DBS embracing technology can become Singapore's Ant

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(Bloomberg Gadfly) -- Forget the lending book. Dismiss the wealth-management aspirations. It's DBS Group Holdings Ltd.'s embrace of technology that could be the next big driver of shareholder returns at Southeast Asia's biggest lender.

DBS's announcement Thursday that it now has the world's largest application programming interface platform for banking, with users including McDonald's Corp., may appear at first like marketing gimmickry. Being able to use the bank's Paylah app to buy a burger is hardly revolutionary.

Yet going down the API route may be smart. By throwing itself open to third-party developers, DBS is no longer constrained by its own imagination. Letting people play with the building blocks means it loses nothing by being the banking engine for lots of dud fintech ideas. However, if a partner succeeds, DBS scores big.

To see how, consider Qudian Inc., a Chinese online micro-lender that had a successful IPO in New York last month. Qudian gets to make tens of millions of small, short-term loans by simply being part of the Alipay app network from which it gets its customers, as well as their credit scores. In return, Ant Financial, the banking affiliate of Alibaba Group Holding Ltd., gets 9 percent of Qudian's interest income.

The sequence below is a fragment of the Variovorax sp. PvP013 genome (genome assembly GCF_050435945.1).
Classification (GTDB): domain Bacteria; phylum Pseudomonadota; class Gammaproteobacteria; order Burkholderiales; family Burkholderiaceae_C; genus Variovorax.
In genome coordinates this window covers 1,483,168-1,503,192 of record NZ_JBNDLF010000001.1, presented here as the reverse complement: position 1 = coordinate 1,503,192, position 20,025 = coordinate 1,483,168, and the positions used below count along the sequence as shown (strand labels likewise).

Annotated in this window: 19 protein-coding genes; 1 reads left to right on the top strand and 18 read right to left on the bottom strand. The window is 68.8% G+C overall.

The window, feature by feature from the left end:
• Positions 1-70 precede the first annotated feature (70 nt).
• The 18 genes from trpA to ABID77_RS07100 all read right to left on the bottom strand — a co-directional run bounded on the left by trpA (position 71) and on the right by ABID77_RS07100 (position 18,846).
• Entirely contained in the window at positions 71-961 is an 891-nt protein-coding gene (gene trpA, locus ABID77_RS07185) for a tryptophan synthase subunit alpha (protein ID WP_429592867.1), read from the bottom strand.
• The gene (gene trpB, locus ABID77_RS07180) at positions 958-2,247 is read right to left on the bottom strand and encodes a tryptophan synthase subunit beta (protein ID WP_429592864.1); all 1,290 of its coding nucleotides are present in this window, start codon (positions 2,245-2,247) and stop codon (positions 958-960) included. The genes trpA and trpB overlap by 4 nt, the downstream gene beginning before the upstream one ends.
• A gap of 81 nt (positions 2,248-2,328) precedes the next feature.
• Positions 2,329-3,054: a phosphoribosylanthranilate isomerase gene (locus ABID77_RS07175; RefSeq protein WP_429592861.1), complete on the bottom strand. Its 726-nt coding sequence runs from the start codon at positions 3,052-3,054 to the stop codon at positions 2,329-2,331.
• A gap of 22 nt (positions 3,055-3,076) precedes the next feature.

By fashioning itself as Singapore's Ant, DBS could one day be offering a third-party robot wealth-advisory solution that competes with its in-house DBS Treasures offering. It might even want to own a part of such successful rivals.

Singapore has decided to relax the strict anti-commingling laws it imposed after the Asian financial crisis. Back then, the city-state's regulators wanted to prevent banks from piling up risks by getting into other businesses. Now, the thinking is changing.

Technology is shrinking lenders' traditional moat. The U.K. has set up Open Banking, whose goal is to enable customers to take control of their financial data and share it with organisations other than their banks. Back in Singapore, the flexibility to invest as much as 10 percent of shareholders' funds in permissible non-financial businesses is one more reason for DBS to make some unconventional moves.

Shareholder returns, which haven't gone anywhere for the past 20 years for Singaporean banks, could use some out-of-the-box bets.

As DBS CEO Piyush Gupta competes with Alibaba's Jack Ma for dominance of payments in Southeast Asia, it's time perhaps for him build his own ant colony. Or at least an Ant-like colony of many industrious partners.

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